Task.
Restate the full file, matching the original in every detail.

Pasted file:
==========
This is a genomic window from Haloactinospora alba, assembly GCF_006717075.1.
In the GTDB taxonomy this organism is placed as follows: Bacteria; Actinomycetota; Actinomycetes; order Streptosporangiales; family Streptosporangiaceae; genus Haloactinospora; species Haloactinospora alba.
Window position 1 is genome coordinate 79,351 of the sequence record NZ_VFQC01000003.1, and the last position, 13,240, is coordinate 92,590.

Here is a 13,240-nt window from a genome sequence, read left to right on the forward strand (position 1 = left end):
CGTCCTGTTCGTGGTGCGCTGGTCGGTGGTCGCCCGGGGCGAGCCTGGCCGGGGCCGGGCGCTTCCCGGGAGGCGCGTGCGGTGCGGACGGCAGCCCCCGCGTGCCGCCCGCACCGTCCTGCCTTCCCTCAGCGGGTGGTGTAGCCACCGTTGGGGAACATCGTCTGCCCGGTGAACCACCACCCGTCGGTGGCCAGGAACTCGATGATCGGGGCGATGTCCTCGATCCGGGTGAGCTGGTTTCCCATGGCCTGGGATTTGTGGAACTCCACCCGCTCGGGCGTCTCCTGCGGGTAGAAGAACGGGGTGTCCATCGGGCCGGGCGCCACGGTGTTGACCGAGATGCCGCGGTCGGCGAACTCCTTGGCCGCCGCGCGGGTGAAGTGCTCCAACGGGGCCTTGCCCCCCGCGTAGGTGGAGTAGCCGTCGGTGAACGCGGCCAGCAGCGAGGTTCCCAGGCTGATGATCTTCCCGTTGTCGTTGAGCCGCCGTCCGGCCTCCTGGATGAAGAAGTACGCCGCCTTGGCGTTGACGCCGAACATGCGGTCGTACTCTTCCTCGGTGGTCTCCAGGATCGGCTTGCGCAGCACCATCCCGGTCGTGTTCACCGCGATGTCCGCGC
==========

This is a genomic window from Haloactinospora alba, assembly GCF_006717075.1.
In the GTDB taxonomy this organism is placed as follows: Bacteria; Actinomycetota; Actinomycetes; order Streptosporangiales; family Streptosporangiaceae; genus Haloactinospora; species Haloactinospora alba.
Window position 1 is genome coordinate 79,351 of the sequence record NZ_VFQC01000003.1, and the last position, 13,240, is coordinate 92,590.

Here is a 13,240-nt window from a genome sequence, read left to right on the forward strand (position 1 = left end):
CGTCCTGTTCGTGGTGCGCTGGTCGGTGGTCGCCCGGGGCGAGCCTGGCCGGGGCCGGGCGCTTCCCGGGAGGCGCGTGCGGTGCGGACGGCAGCCCCCGCGTGCCGCCCGCACCGTCCTGCCTTCCCTCAGCGGGTGGTGTAGCCACCGTTGGGGAACATCGTCTGCCCGGTGAACCACCACCCGTCGGTGGCCAGGAACTCGATGATCGGGGCGATGTCCTCGATCCGGGTGAGCTGGTTTCCCATGGCCTGGGATTTGTGGAACTCCACCCGCTCGGGCGTCTCCTGCGGGTAGAAGAACGGGGTGTCCATCGGGCCGGGCGCCACGGTGTTGACCGAGATGCCGCGGTCGGCGAACTCCTTGGCCGCCGCGCGGGTGAAGTGCTCCAACGGGGCCTTGCCCCCCGCGTAGGTGGAGTAGCCGTCGGTGAACGCGGCCAGCAGCGAGGTTCCCAGGCTGATGATCTTCCCGTTGTCGTTGAGCCGCCGTCCGGCCTCCTGGATGAAGAAGTACGCCGCCTTGGCGTTGACGCCGAACATGCGGTCGTACTCTTCCTCGGTGGTCTCCAGGATCGGCTTGCGCAGCACCATCCCGGTCGTGTTCACCGCGATGTCCGCGC